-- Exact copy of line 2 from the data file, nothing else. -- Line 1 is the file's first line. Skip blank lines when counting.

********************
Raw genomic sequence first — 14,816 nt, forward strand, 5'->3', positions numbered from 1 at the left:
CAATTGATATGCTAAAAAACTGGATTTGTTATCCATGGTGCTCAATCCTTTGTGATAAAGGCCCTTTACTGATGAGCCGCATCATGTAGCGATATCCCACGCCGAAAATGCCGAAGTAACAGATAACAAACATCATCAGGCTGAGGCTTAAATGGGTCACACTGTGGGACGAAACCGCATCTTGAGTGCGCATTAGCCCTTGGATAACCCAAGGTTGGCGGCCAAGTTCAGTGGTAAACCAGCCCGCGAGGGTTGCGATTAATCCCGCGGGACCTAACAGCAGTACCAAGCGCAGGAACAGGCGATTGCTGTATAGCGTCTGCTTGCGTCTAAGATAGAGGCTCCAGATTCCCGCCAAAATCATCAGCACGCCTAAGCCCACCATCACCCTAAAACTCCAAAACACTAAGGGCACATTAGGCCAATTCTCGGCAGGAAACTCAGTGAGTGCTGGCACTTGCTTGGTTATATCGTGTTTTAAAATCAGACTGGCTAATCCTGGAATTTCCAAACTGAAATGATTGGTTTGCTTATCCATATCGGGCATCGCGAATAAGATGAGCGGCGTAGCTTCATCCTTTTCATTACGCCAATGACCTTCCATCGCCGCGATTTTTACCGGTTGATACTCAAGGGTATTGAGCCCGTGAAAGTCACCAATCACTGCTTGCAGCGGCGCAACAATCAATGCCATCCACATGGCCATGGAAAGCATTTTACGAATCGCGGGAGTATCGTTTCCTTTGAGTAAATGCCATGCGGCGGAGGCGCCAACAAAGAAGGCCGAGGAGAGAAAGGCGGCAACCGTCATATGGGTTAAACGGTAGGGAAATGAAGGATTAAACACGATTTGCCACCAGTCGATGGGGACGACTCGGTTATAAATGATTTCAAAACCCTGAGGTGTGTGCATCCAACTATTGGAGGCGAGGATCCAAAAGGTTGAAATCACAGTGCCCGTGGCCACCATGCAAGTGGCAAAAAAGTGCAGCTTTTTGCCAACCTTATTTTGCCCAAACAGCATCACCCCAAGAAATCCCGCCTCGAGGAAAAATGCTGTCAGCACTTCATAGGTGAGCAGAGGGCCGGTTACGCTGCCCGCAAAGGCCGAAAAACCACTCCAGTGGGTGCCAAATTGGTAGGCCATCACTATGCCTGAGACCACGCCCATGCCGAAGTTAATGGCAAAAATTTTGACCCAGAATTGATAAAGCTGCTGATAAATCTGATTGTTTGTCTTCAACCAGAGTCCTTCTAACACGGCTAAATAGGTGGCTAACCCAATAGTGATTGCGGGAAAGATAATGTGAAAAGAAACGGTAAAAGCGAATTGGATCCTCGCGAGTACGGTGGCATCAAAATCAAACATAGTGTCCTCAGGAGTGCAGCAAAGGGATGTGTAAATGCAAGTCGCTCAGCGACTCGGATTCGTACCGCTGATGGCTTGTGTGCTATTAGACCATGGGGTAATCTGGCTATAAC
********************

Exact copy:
CAATTGATATGCTAAAAAACTGGATTTGTTATCCATGGTGCTCAATCCTTTGTGATAAAGGCCCTTTACTGATGAGCCGCATCATGTAGCGATATCCCACGCCGAAAATGCCGAAGTAACAGATAACAAACATCATCAGGCTGAGGCTTAAATGGGTCACACTGTGGGACGAAACCGCATCTTGAGTGCGCATTAGCCCTTGGATAACCCAAGGTTGGCGGCCAAGTTCAGTGGTAAACCAGCCCGCGAGGGTTGCGATTAATCCCGCGGGACCTAACAGCAGTACCAAGCGCAGGAACAGGCGATTGCTGTATAGCGTCTGCTTGCGTCTAAGATAGAGGCTCCAGATTCCCGCCAAAATCATCAGCACGCCTAAGCCCACCATCACCCTAAAACTCCAAAACACTAAGGGCACATTAGGCCAATTCTCGGCAGGAAACTCAGTGAGTGCTGGCACTTGCTTGGTTATATCGTGTTTTAAAATCAGACTGGCTAATCCTGGAATTTCCAAACTGAAATGATTGGTTTGCTTATCCATATCGGGCATCGCGAATAAGATGAGCGGCGTAGCTTCATCCTTTTCATTACGCCAATGACCTTCCATCGCCGCGATTTTTACCGGTTGATACTCAAGGGTATTGAGCCCGTGAAAGTCACCAATCACTGCTTGCAGCGGCGCAACAATCAATGCCATCCACATGGCCATGGAAAGCATTTTACGAATCGCGGGAGTATCGTTTCCTTTGAGTAAATGCCATGCGGCGGAGGCGCCAACAAAGAAGGCCGAGGAGAGAAAGGCGGCAACCGTCATATGGGTTAAACGGTAGGGAAATGAAGGATTAAACACGATTTGCCACCAGTCGATGGGGACGACTCGGTTATAAATGATTTCAAAACCCTGAGGTGTGTGCATCCAACTATTGGAGGCGAGGATCCAAAAGGTTGAAATCACAGTGCCCGTGGCCACCATGCAAGTGGCAAAAAAGTGCAGCTTTTTGCCAACCTTATTTTGCCCAAACAGCATCACCCCAAGAAATCCCGCCTCGAGGAAAAATGCTGTCAGCACTTCATAGGTGAGCAGAGGGCCGGTTACGCTGCCCGCAAAGGCCGAAAAACCACTCCAGTGGGTGCCAAATTGGTAGGCCATCACTATGCCTGAGACCACGCCCATGCCGAAGTTAATGGCAAAAATTTTGACCCAGAATTGATAAAGCTGCTGATAAATCTGATTGTTTGTCTTCAACCAGAGTCCTTCTAACACGGCTAAATAGGTGGCTAACCCAATAGTGATTGCGGGAAAGATAATGTGAAAAGAAACGGTAAAAGCGAATTGGATCCTCGCGAGTACGGTGGCATCAAAATCAAACATAGTGTCCTCAGGAGTGCAGCAAAGGGATGTGTAAATGCAAGTCGCTCAGCGACTCGGATTCGTACCGCTGATGGCTTGTGTGCTATTAGACCATGGGGTAATCTGGCTATAAC